On June 24, 1984, the Ontario Heritage Trust unveiled a provincial plaque to commemorate Woodchester Villa. The plaque, located on the grounds of the house on Muskoka Road in Bracebridge, reads:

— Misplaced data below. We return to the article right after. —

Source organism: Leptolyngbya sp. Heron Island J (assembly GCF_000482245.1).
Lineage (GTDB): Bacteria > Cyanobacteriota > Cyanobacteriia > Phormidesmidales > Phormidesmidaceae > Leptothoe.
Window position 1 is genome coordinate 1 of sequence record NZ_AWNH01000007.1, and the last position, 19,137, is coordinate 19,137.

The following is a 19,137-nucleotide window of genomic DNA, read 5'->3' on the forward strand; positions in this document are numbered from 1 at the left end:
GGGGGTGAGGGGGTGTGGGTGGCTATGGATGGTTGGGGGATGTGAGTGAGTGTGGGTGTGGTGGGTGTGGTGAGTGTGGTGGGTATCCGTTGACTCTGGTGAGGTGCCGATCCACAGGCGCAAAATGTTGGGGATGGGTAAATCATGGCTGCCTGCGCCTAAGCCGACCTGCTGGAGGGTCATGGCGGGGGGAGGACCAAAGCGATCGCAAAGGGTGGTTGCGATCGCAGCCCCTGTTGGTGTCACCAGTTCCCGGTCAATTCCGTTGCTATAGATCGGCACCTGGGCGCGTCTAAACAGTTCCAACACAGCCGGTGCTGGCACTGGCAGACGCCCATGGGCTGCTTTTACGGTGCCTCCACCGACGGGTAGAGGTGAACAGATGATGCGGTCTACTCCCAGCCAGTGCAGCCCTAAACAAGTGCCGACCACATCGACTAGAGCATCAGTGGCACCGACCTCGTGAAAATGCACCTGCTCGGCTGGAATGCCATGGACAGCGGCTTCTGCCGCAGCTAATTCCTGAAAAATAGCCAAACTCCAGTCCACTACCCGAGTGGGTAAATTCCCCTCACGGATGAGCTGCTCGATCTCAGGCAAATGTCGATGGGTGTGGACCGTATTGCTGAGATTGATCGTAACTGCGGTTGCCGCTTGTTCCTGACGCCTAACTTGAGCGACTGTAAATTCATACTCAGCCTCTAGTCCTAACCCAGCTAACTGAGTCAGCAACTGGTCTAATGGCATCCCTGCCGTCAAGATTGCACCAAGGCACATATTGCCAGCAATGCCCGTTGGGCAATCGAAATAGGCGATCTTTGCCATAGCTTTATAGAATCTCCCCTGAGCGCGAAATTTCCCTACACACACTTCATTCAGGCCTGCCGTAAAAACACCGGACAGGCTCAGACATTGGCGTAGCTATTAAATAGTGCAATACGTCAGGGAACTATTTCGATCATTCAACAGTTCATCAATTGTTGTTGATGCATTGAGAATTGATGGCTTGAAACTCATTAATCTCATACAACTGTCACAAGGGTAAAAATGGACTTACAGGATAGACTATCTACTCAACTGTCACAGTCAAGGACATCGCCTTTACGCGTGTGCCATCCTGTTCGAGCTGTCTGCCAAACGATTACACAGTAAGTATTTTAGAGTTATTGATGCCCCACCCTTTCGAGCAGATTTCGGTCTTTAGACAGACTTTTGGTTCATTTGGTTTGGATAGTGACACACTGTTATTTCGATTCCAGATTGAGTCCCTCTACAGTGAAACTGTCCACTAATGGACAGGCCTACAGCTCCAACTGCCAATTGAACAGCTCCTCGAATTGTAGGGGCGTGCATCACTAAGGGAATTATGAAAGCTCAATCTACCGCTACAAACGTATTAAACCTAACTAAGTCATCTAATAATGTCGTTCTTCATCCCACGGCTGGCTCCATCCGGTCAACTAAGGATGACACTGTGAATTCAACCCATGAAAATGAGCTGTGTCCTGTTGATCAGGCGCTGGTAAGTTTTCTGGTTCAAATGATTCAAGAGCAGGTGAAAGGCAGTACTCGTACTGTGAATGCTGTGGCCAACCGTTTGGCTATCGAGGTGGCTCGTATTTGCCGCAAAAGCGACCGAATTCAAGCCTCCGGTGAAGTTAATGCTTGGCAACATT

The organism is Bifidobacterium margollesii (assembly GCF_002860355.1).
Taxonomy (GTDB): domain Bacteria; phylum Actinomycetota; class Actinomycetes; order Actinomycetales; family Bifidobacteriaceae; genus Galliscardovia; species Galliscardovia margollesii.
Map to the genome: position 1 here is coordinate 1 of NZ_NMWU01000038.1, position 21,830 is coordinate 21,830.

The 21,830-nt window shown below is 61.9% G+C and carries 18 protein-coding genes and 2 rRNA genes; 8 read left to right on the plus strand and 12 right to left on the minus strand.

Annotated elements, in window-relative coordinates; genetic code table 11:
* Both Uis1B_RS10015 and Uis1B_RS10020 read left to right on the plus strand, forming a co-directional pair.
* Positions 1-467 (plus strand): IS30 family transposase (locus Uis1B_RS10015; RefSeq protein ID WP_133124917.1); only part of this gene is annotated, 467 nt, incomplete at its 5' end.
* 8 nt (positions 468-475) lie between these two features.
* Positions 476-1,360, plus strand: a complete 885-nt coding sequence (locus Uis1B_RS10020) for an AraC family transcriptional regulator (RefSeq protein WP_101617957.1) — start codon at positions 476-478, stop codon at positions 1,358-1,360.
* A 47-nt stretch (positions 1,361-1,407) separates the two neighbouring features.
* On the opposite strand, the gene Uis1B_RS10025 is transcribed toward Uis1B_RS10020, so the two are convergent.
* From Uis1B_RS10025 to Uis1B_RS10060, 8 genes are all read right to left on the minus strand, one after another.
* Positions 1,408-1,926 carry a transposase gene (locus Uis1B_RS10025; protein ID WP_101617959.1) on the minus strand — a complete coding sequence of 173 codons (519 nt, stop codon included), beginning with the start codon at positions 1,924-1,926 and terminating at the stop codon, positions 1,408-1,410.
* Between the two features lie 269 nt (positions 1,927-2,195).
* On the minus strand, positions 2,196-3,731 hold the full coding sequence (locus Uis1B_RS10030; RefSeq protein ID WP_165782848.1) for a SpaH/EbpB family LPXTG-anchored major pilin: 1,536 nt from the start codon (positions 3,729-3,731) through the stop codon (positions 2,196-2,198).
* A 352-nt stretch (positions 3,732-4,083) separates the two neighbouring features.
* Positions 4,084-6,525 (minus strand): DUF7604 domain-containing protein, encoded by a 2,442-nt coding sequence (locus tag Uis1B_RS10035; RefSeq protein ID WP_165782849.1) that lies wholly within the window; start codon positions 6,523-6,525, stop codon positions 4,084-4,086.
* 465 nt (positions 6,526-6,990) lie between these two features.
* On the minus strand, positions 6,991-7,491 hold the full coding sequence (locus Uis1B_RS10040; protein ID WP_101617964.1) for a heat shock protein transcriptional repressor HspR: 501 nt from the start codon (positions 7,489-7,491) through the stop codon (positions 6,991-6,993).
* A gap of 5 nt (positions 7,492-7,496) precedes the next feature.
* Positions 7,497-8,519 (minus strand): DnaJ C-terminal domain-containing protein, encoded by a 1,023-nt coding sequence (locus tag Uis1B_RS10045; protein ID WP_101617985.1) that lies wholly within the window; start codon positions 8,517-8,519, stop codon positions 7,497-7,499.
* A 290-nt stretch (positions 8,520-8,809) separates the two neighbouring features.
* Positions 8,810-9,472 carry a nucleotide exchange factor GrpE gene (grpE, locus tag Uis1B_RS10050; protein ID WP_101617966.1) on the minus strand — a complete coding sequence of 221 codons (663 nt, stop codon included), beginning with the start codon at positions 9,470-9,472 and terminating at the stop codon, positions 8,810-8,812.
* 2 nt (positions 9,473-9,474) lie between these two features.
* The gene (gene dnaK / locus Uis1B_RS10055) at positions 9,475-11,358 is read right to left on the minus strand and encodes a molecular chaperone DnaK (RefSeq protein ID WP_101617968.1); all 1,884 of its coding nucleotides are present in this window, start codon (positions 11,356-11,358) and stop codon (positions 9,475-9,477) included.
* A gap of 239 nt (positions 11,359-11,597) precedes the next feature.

One of the finest octagonal houses in Ontario, this impressive building was erected in 1882 by Henry James Bird, a prosperous local woollen manufacturer. In its unusual design, it illustrates the architectural theories of Orson Squire Fowler, an American author and lecturer who claimed that many-sided structures provided healthier, more efficient environments for their inhabitants than rectangular buildings. In keeping with Fowler's views, the house was solidly constructed of fieldstone and poured concrete and contained such innovative features as ventilation shafts and a dumb-waiter. It was officially named Woodchester Villa after the owner's birthplace in England, but became known locally as the "Bird Cage". Occupied by family members until 1877, Woodchester Villa has since been restored and is now open to the public.